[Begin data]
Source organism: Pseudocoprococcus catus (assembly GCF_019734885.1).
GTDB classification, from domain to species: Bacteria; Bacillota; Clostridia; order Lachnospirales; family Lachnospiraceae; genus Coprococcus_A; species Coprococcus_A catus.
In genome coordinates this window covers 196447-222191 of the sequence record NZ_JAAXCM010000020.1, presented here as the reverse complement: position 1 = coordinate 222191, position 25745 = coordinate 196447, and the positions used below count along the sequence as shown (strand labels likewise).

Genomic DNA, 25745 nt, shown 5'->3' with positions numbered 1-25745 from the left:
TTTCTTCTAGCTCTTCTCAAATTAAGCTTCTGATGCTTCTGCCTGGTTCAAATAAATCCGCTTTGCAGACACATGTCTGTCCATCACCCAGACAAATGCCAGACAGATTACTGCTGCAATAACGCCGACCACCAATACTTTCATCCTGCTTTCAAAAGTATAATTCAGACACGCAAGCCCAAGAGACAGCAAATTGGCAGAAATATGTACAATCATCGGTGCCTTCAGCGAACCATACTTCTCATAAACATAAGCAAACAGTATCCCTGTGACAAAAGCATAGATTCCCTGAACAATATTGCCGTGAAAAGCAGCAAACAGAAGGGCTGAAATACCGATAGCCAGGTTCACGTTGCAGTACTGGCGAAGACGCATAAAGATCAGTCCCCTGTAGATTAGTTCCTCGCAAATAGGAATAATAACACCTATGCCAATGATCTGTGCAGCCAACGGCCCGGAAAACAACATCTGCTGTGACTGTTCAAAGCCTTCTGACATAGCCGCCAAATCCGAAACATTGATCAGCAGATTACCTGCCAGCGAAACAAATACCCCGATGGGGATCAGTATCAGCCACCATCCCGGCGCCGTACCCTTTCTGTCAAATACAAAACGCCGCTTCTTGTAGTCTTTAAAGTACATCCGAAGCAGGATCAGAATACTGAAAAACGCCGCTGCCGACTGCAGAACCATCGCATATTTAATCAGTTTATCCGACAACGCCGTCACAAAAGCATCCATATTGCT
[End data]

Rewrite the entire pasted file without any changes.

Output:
Source organism: Pseudocoprococcus catus (assembly GCF_019734885.1).
GTDB classification, from domain to species: Bacteria; Bacillota; Clostridia; order Lachnospirales; family Lachnospiraceae; genus Coprococcus_A; species Coprococcus_A catus.
In genome coordinates this window covers 196447-222191 of the sequence record NZ_JAAXCM010000020.1, presented here as the reverse complement: position 1 = coordinate 222191, position 25745 = coordinate 196447, and the positions used below count along the sequence as shown (strand labels likewise).

Genomic DNA, 25745 nt, shown 5'->3' with positions numbered 1-25745 from the left:
TTTCTTCTAGCTCTTCTCAAATTAAGCTTCTGATGCTTCTGCCTGGTTCAAATAAATCCGCTTTGCAGACACATGTCTGTCCATCACCCAGACAAATGCCAGACAGATTACTGCTGCAATAACGCCGACCACCAATACTTTCATCCTGCTTTCAAAAGTATAATTCAGACACGCAAGCCCAAGAGACAGCAAATTGGCAGAAATATGTACAATCATCGGTGCCTTCAGCGAACCATACTTCTCATAAACATAAGCAAACAGTATCCCTGTGACAAAAGCATAGATTCCCTGAACAATATTGCCGTGAAAAGCAGCAAACAGAAGGGCTGAAATACCGATAGCCAGGTTCACGTTGCAGTACTGGCGAAGACGCATAAAGATCAGTCCCCTGTAGATTAGTTCCTCGCAAATAGGAATAATAACACCTATGCCAATGATCTGTGCAGCCAACGGCCCGGAAAACAACATCTGCTGTGACTGTTCAAAGCCTTCTGACATAGCCGCCAAATCCGAAACATTGATCAGCAGATTACCTGCCAGCGAAACAAATACCCCGATGGGGATCAGTATCAGCCACCATCCCGGCGCCGTACCCTTTCTGTCAAATACAAAACGCCGCTTCTTGTAGTCTTTAAAGTACATCCGAAGCAGGATCAGAATACTGAAAAACGCCGCTGCCGACTGCAGAACCATCGCATATTTAATCAGTTTATCCGACAACGCCGTCACAAAAGCATCCATATTGCT